War is bad

Those who wield power expect us to have very short attention spans. We are meant to suffer a collective amnesia which renders us blind to anything that happened just months ago. Thus our storytellers spin us new yarns, creating new narratives which counter every account of the world that went before.

This week we are to forget that for the past thirty years, our own governments and militaries have invaded numerous sovereign states under the pretext of liberating their people. We are to forget all of that shock and awe, celebrated by our newspapers, which razed entire residential neighbourhoods under the pretext of fighting terrorists and an insurgency. We are to forget that everything we now accuse Putin of, we perpetrated before him.

Could anyone imagine the jingoistic reporting witnessed on last Friday’s News at Six, wherein we learned that the Ukraine government was handing out rifles to civilians and teaching them to make petrol bombs, for the residents of Baghdad or Kabul twenty years ago? Surely not every resident of Ramadi, wiped off the map in 2015, were really ISIS terrorists. Who now remembers our silence when our allies blew up entire blocks of residential housing in pursuit of a single man? Who recalls wedding parties blown to pieces by remote control?

A decade ago, the Syrian civil war began in the same way as this one. The Today programme on BBC Radio 4 would spend whole segments for weeks on end interviewing government officials about the need to arm the rebels. Young British men were given tacit approval to head to Syria to fight. A whole generation was encouraged to do something, only for the earth to shift beneath them. Rest assured, those Ukrainians in Europe encouraged to head home to defend their country today will be reclassified and stripped of their citizenship in times not that far off.

Another generation has just learned that war is very bad indeed, in which innocents suffer needlessly at the hands of stupendous weaponry. Another generation has learned what so many others learned before us, that peace is fragile, so easily shattered by megalomaniacs demanding access to strategic resources. Sometimes the megalomaniacs are ours, sometimes they are the enemy’s; how we report on them depends on whose side we are on.

I was raised on the Gospels, which I have always taken to heart, even through a quarter of a century walking a different outward tradition. “Blessed are the peacemakers,” we were taught. Over the past two decades it was easy to see that we mostly weren’t the peacemakers, but rather the arrogant tyrants causing immeasurable suffering to some of the poorest people on earth. “Blessed are the poor,” we learnt, as we amassed vast wealth at the expense of nations only recently liberated from our imperial designs.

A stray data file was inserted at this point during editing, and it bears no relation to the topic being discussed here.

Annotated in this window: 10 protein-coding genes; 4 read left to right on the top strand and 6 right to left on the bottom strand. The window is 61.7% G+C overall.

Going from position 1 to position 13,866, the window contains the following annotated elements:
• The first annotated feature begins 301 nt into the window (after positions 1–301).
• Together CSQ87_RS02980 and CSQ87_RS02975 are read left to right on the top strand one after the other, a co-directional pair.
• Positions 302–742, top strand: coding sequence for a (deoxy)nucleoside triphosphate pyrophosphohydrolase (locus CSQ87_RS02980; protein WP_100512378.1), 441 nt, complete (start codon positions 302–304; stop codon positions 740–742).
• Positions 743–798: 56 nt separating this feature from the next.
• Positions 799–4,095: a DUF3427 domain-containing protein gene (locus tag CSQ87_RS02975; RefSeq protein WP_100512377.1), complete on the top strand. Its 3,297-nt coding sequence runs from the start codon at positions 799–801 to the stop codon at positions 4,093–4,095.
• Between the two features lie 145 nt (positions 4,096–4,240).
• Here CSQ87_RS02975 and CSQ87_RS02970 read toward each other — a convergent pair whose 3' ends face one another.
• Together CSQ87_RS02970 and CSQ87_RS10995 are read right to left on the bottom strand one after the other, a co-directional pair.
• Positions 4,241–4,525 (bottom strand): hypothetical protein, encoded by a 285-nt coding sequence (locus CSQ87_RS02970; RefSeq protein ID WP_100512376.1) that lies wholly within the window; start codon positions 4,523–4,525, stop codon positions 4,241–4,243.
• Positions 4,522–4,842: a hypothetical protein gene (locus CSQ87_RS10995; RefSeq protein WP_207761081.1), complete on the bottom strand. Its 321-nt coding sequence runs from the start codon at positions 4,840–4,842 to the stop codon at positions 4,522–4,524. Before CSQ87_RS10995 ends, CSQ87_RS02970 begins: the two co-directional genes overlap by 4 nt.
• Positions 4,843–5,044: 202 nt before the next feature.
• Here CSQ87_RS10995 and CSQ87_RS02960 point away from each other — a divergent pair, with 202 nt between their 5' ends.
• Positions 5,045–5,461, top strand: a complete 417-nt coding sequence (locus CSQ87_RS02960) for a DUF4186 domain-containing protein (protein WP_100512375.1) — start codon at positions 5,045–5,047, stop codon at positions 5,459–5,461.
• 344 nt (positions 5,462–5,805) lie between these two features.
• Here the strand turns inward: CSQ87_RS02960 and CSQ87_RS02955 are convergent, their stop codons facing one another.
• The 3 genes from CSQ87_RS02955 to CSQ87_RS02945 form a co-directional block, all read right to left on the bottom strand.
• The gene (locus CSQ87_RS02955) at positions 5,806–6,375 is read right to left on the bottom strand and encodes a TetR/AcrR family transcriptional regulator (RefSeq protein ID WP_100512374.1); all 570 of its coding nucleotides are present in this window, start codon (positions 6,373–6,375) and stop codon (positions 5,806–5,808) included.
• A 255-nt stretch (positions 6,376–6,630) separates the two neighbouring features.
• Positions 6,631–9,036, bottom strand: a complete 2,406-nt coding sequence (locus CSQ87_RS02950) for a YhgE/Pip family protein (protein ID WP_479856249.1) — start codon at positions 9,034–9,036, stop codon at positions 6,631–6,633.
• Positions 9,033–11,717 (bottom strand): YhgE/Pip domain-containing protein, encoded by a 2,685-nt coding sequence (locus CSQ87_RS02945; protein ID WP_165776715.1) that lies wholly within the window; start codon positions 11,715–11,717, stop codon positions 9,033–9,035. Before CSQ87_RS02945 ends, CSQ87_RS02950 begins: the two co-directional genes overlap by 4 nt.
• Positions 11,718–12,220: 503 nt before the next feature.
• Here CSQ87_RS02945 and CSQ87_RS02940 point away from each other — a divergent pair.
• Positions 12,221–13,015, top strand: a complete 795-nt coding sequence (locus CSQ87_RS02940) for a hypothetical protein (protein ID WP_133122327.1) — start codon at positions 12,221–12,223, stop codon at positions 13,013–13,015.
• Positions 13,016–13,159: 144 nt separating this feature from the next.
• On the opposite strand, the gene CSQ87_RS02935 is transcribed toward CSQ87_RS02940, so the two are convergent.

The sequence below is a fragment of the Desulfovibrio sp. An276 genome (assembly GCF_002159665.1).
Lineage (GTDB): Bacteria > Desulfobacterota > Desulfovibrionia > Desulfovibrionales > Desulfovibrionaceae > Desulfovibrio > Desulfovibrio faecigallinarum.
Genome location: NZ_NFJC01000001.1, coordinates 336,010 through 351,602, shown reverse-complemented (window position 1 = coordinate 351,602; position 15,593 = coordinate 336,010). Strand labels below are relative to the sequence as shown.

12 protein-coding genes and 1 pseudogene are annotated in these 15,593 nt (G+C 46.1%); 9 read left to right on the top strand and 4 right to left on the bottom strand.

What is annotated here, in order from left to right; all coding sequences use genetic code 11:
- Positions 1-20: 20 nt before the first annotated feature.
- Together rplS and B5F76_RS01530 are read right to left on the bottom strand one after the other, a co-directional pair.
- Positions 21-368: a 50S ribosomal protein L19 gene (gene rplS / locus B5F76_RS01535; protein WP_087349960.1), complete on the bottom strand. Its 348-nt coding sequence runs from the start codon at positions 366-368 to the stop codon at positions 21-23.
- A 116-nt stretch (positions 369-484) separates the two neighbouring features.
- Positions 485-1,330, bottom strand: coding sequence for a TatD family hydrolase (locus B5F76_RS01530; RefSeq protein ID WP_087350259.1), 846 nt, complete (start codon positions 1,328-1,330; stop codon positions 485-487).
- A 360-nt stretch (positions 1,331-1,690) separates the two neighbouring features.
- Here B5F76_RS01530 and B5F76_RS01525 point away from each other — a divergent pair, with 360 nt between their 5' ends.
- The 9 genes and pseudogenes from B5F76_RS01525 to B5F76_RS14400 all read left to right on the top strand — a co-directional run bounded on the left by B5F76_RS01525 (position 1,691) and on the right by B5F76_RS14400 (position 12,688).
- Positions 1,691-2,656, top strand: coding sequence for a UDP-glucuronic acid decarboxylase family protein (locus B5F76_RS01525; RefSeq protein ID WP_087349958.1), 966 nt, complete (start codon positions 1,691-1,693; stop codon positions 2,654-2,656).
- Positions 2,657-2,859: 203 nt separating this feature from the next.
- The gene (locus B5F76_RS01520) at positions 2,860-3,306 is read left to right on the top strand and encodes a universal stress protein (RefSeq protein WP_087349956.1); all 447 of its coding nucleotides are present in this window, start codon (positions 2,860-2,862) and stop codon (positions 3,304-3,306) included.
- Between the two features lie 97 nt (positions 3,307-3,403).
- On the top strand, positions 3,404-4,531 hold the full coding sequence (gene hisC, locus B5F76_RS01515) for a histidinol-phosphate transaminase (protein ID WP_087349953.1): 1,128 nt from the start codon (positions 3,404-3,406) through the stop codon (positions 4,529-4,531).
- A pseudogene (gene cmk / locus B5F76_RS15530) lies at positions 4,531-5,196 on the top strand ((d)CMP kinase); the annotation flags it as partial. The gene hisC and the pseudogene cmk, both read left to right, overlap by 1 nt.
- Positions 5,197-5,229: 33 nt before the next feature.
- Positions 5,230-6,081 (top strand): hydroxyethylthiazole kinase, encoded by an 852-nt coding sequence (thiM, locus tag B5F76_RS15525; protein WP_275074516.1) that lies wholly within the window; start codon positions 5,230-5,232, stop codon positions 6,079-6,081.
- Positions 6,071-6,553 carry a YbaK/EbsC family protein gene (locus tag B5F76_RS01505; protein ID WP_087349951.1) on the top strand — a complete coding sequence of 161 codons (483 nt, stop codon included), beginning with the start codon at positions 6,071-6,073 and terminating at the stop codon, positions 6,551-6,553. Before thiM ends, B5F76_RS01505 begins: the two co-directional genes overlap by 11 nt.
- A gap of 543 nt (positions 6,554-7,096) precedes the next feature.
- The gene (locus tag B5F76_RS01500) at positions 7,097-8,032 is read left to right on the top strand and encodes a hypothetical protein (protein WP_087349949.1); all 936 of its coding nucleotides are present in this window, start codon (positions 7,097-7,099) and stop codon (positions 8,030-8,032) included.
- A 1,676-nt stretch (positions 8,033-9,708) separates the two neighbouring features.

Today I follow a tradition which acknowledges that war is sometimes a grave necessity, deployed as a means of repelling greater evil.

Permission to fight has been given to those who are being fought, because they were wronged. And indeed, God is competent to give them victory. Those who have been evicted from their homes without right, only because they say, “Our Lord is God.” And were it not that God checks the people, some by means of others, there would have been demolished monasteries, churches, synagogues, and mosques in which the name of God is much mentioned.

Quran 22:39-40

That is not a permission for total war, however, indiscriminately targeting civilians and non-combatants. The Quran frequently petitions us: “Do not transgress the limits.” It begs us to pursue peace: fight those who fight you alone, but do not transgress the limits, and if they incline to peace, incline to peace.

War is not the ideal state for humanity; peace is. To say this does not make me a Quaker, although I have always admired their tradition. It does not make me a pacifist, although pacifism ought to be our default state. It is in fact the way of the Prophets, who called their people to humility. Terrorism and aggression is the tool of imperialism, which should forever be opposed.

My enemy’s enemy is not my friend, nor is my friend’s friend. This is is not our gauge. Our measure is another prophetic adage, taught by the Gospels and my tradition: “By their fruit you shall know them.” We don’t side with tyrants, because they are of us or are our allies. The Sikh tradition has this too:

The Dark Age of Kali Yuga is the knife, and the kings are butchers; righteousness has sprouted wings and flown away.

Guru Granth Sahib

No, we oppose tyrants whether they are of us or against us, whether they are our leaders or the enemy’s. We measure the world not against the reasoning of the Daily Mail or Al-Jazeera, but by the rays of that prophetic lamp, still lighting the way for the meek, who walk on the earth lightly, who still reply to the ignorant, “Peace!” Never side with those who rain down missiles and bombs on innocents, be they in Ukraine, Iraq or Yemen. Always side with the furqara, the poor and needy.

The sweetness of life is in the company of the fuqara,
They are the sultans, the masters and the princes!

Sidi Abu Madyan

Never support a tyrant, friend or foe.

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